This MSc Programme teaches how to engineer the machine learning systems that will form the basis of our economies, society and industry in the next few decades.
To find out core information about this degree, such as entry requirements, programme length and cost, visit the UCL prospectus site.
Students undertake the following compulsory modules:
- Applied Machine Learning Systems I (MLS-1) (ELEC0134)
- Applied Machine Learning Systems II (MLS-II) (ELEC0135)
- Data Acquisition and Processing Systems (DPS) (ELEC0136)
- Security and Privacy (ELEC0138)
- Cloud, Data Centres and Edge-Computing (ELEC0137)
- Emerging Topics in Integrated Machine Learning Systems (ELEC0139)
- Module descriptions
Applied Machine Learning Systems II (AMLS-II)
This module will cover advanced principles and practice of machine learning systems engineering, including deep learning, deep reinforcement learning, generative adversarial networks, and future directions in machine learning engineering. The module will also encompass Lab sessions – based on programming languages/platforms such as Python or R or tensorflow – so that students can learn how to apply machine learning technology to address various advanced machine learning tasks.
Data Acquisition and Processing Systems (DPS)
This module will cover technology, principles and applications of signal acquisition, compression, and processing systems. In particular, the module will cover a wide range of topics such as sampling theory and practice, analogue-to-digital and digital-to-analogue converters technology, compressive sensing, signal processing principles, image and video processing, and Hardware architectures for data processing.
The module will also encompass lectures as well as lab sessions so that students can learn how to apply the underlying principles to address problems in the area of signal, image and video acquisition, compression, analysis and processing.
Cloud, Data Centres and Edge-Computing
Data centres and edge-computing form the backbone of Cloud systems. Data centres can grow to warehouse-scale computers formed of hundreds of thousands of servers running most of our online services and applications. Meanwhile edge-computing is aiming at performing data processing at the edge of the networks, near the source of the data to support latency sensitive applications and supports a wide range of technologies.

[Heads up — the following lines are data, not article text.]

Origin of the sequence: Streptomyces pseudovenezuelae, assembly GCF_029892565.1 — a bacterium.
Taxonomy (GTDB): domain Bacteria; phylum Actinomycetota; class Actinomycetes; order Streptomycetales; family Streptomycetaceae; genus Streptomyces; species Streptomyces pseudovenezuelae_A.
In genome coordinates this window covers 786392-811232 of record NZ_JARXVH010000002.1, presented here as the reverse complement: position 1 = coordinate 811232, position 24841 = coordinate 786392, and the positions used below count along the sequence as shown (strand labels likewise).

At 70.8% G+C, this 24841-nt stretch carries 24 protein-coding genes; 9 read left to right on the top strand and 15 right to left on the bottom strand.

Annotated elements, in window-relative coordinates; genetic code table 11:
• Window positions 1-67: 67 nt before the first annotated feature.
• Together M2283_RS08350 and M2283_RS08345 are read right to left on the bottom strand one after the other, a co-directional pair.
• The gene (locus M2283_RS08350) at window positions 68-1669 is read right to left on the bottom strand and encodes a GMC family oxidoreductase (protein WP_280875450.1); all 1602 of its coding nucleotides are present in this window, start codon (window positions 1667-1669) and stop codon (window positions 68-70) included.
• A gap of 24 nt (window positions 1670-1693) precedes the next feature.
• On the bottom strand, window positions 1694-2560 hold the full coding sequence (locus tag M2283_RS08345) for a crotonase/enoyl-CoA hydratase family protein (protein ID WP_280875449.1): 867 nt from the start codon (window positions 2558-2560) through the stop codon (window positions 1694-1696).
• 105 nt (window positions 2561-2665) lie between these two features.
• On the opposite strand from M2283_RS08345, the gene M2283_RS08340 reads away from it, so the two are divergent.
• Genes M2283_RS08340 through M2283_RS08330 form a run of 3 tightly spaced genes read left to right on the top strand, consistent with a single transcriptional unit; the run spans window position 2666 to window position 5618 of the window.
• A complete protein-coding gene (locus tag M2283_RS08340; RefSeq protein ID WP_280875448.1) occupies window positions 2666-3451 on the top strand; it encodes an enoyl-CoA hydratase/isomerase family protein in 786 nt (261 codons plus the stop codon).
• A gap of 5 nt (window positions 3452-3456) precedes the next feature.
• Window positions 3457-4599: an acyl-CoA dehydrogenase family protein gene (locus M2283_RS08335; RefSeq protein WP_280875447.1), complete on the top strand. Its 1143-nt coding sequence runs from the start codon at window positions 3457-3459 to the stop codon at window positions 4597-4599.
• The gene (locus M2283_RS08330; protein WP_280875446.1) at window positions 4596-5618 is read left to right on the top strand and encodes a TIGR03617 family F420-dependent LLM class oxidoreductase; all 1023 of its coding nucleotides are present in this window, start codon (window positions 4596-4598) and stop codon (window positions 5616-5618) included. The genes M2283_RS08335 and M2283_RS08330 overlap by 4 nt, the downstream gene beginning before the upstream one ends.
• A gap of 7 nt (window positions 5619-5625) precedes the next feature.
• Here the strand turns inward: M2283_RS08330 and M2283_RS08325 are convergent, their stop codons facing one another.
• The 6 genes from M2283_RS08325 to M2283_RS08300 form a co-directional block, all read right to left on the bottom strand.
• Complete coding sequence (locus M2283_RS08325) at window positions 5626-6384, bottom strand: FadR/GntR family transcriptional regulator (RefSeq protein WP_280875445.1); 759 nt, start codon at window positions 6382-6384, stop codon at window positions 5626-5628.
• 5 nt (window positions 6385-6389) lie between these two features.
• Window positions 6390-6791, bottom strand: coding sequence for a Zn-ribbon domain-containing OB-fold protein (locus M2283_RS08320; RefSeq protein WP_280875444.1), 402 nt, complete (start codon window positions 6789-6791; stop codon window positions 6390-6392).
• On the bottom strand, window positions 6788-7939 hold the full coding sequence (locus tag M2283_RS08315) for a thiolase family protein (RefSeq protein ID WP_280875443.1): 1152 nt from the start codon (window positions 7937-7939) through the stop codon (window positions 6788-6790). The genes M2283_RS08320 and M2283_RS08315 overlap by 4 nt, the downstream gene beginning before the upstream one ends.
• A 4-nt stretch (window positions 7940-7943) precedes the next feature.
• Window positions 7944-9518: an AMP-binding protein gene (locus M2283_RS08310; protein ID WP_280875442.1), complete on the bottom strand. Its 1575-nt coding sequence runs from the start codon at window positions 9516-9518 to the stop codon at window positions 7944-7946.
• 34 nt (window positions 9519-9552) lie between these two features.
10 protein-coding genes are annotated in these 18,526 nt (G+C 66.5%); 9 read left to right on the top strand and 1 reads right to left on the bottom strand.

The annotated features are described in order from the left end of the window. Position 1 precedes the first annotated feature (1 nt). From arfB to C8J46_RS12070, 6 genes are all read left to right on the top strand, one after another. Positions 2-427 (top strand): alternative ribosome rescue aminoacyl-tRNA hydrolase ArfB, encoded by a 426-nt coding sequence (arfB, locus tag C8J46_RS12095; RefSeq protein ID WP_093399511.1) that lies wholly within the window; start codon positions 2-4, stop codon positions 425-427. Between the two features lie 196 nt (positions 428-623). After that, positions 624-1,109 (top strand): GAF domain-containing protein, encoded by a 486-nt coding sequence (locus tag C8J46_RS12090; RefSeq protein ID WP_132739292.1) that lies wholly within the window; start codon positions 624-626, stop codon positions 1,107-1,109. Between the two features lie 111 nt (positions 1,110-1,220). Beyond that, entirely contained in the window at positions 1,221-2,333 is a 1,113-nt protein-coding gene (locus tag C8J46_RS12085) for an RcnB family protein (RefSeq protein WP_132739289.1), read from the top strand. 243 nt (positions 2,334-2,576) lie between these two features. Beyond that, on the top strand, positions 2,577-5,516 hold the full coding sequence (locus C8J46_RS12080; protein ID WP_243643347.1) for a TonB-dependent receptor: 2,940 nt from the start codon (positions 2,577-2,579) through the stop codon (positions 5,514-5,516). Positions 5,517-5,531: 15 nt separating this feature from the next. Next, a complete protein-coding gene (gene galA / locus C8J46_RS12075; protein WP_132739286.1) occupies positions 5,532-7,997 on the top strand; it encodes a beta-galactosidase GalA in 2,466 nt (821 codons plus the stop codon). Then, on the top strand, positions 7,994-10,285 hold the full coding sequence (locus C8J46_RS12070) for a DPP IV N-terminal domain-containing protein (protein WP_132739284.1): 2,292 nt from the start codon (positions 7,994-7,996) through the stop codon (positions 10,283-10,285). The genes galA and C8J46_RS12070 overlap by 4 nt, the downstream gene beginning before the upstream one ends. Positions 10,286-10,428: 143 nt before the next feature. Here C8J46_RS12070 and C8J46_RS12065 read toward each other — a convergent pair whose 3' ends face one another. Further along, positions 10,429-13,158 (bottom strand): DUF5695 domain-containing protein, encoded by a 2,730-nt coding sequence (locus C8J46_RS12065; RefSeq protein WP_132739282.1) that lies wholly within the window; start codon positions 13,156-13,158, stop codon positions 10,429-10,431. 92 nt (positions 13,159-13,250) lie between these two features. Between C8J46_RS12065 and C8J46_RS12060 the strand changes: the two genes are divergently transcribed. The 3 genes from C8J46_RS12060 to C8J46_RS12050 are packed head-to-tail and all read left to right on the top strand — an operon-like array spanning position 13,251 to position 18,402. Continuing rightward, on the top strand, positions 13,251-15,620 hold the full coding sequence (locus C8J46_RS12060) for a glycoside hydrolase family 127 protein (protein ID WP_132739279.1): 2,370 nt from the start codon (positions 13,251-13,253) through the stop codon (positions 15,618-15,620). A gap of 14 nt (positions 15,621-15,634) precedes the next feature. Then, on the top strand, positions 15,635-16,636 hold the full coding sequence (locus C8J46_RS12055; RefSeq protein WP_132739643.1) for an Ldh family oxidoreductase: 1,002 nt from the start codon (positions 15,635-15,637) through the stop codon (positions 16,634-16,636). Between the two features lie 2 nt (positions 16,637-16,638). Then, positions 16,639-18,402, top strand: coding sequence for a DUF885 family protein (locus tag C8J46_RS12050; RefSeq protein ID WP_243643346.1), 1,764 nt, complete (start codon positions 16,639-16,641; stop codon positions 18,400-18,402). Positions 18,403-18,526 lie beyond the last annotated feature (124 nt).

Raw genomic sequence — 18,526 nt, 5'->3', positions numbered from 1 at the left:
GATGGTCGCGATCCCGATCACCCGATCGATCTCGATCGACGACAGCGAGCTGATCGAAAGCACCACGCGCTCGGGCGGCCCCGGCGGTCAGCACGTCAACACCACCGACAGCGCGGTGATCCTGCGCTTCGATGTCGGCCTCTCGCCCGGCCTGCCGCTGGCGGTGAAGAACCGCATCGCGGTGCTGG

This module will provide fundamental technical details on how to design a Data Centre network from switch technologies and architectures, to network protocols, topologies and interconnects while delving into advance solutions for future systems. Furthermore, the module will use technical research papers from recent years in top venues to the topics of edge computing as well as hands-on python based labs to simulate edge-computing systems.
Security and Privacy (SP)
This module will cover the design, the development and the evaluation of secure computer systems & networks. In particular, it will be focused on security/privacy challenges in a "Big Data" world.
It will also pay particular attention to new and emerging technologies, such as Blockchains and Distributed Ledger Technologies, which hold significant promise in terms of security and privacy. The module will also encompass Lab sessions so that students can learn how to implement/test secure networks.
Seminar in ‘Emerging Topics in Integrated Machine Learning Systems’
This module consists of a series of weekly seminars delivered by high-profile academics, industrialists, or other stakeholders in machine learning technology to expose students to the most cutting-edge topics in the field, including recent advances in machine learning theory, algorithms, and applications, as well as issues such as privacy, fairness and ethics in artificial intelligence. Each student will be required to maintain an up-to-date blog reporting the state-of-the-art in key topics.
Students undertake two out of the three following optional modules:
Optional modules are also complemented by a compulsory non-credit bearing Professional Development Skills module that will deliver students research, writing, and presentation skills.
All students undertake an independent research project which culminates in a dissertation of approximately 12,000 words.
All students are also due to make a presentation mid-way through their independent research project.